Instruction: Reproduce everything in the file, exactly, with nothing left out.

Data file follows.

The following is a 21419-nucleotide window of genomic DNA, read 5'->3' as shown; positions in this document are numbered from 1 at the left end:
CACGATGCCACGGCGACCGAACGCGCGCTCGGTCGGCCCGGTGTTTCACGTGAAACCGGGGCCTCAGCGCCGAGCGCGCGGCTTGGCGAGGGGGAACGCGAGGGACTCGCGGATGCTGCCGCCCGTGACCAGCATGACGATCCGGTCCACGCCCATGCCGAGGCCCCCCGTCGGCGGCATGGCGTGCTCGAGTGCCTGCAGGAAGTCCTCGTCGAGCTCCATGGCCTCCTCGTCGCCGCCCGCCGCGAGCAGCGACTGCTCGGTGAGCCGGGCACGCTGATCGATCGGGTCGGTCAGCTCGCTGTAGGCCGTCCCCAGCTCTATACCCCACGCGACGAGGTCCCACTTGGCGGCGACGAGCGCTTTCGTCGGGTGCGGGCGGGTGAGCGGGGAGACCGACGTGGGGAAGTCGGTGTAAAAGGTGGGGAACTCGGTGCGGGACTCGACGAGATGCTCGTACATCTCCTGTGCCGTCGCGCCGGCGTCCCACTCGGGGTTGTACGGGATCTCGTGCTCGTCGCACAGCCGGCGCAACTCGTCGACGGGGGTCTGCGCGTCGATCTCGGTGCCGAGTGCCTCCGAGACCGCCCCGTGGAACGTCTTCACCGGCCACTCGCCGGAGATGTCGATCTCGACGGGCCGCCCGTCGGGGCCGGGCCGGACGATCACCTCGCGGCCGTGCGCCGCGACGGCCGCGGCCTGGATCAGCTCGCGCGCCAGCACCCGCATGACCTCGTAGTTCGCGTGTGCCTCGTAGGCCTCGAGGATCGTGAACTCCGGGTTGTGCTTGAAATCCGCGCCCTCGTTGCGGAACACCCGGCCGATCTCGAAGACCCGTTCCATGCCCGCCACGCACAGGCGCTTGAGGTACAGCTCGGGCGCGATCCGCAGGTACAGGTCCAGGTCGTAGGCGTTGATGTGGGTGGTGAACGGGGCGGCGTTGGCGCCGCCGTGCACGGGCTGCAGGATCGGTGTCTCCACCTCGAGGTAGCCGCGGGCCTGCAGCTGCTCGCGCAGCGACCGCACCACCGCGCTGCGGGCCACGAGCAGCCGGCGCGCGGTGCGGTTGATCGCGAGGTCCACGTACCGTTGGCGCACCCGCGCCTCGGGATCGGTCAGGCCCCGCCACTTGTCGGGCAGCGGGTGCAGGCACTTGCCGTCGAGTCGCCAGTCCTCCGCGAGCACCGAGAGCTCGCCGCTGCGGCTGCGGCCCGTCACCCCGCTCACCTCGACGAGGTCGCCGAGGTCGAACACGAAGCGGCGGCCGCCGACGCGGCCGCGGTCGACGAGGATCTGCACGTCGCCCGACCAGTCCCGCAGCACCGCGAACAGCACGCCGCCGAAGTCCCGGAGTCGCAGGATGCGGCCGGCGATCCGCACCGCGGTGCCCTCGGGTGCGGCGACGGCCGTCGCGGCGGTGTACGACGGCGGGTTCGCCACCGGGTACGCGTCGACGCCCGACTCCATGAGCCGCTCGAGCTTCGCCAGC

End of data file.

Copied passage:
The following is a 21419-nucleotide window of genomic DNA, read 5'->3' as shown; positions in this document are numbered from 1 at the left end:
CACGATGCCACGGCGACCGAACGCGCGCTCGGTCGGCCCGGTGTTTCACGTGAAACCGGGGCCTCAGCGCCGAGCGCGCGGCTTGGCGAGGGGGAACGCGAGGGACTCGCGGATGCTGCCGCCCGTGACCAGCATGACGATCCGGTCCACGCCCATGCCGAGGCCCCCCGTCGGCGGCATGGCGTGCTCGAGTGCCTGCAGGAAGTCCTCGTCGAGCTCCATGGCCTCCTCGTCGCCGCCCGCCGCGAGCAGCGACTGCTCGGTGAGCCGGGCACGCTGATCGATCGGGTCGGTCAGCTCGCTGTAGGCCGTCCCCAGCTCTATACCCCACGCGACGAGGTCCCACTTGGCGGCGACGAGCGCTTTCGTCGGGTGCGGGCGGGTGAGCGGGGAGACCGACGTGGGGAAGTCGGTGTAAAAGGTGGGGAACTCGGTGCGGGACTCGACGAGATGCTCGTACATCTCCTGTGCCGTCGCGCCGGCGTCCCACTCGGGGTTGTACGGGATCTCGTGCTCGTCGCACAGCCGGCGCAACTCGTCGACGGGGGTCTGCGCGTCGATCTCGGTGCCGAGTGCCTCCGAGACCGCCCCGTGGAACGTCTTCACCGGCCACTCGCCGGAGATGTCGATCTCGACGGGCCGCCCGTCGGGGCCGGGCCGGACGATCACCTCGCGGCCGTGCGCCGCGACGGCCGCGGCCTGGATCAGCTCGCGCGCCAGCACCCGCATGACCTCGTAGTTCGCGTGTGCCTCGTAGGCCTCGAGGATCGTGAACTCCGGGTTGTGCTTGAAATCCGCGCCCTCGTTGCGGAACACCCGGCCGATCTCGAAGACCCGTTCCATGCCCGCCACGCACAGGCGCTTGAGGTACAGCTCGGGCGCGATCCGCAGGTACAGGTCCAGGTCGTAGGCGTTGATGTGGGTGGTGAACGGGGCGGCGTTGGCGCCGCCGTGCACGGGCTGCAGGATCGGTGTCTCCACCTCGAGGTAGCCGCGGGCCTGCAGCTGCTCGCGCAGCGACCGCACCACCGCGCTGCGGGCCACGAGCAGCCGGCGCGCGGTGCGGTTGATCGCGAGGTCCACGTACCGTTGGCGCACCCGCGCCTCGGGATCGGTCAGGCCCCGCCACTTGTCGGGCAGCGGGTGCAGGCACTTGCCGTCGAGTCGCCAGTCCTCCGCGAGCACCGAGAGCTCGCCGCTGCGGCTGCGGCCCGTCACCCCGCTCACCTCGACGAGGTCGCCGAGGTCGAACACGAAGCGGCGGCCGCCGACGCGGCCGCGGTCGACGAGGATCTGCACGTCGCCCGACCAGTCCCGCAGCACCGCGAACAGCACGCCGCCGAAGTCCCGGAGTCGCAGGATGCGGCCGGCGATCCGCACCGCGGTGCCCTCGGGTGCGGCGACGGCCGTCGCGGCGGTGTACGACGGCGGGTTCGCCACCGGGTACGCGTCGACGCCCGACTCCATGAGCCGCTCGAGCTTCGCCAGC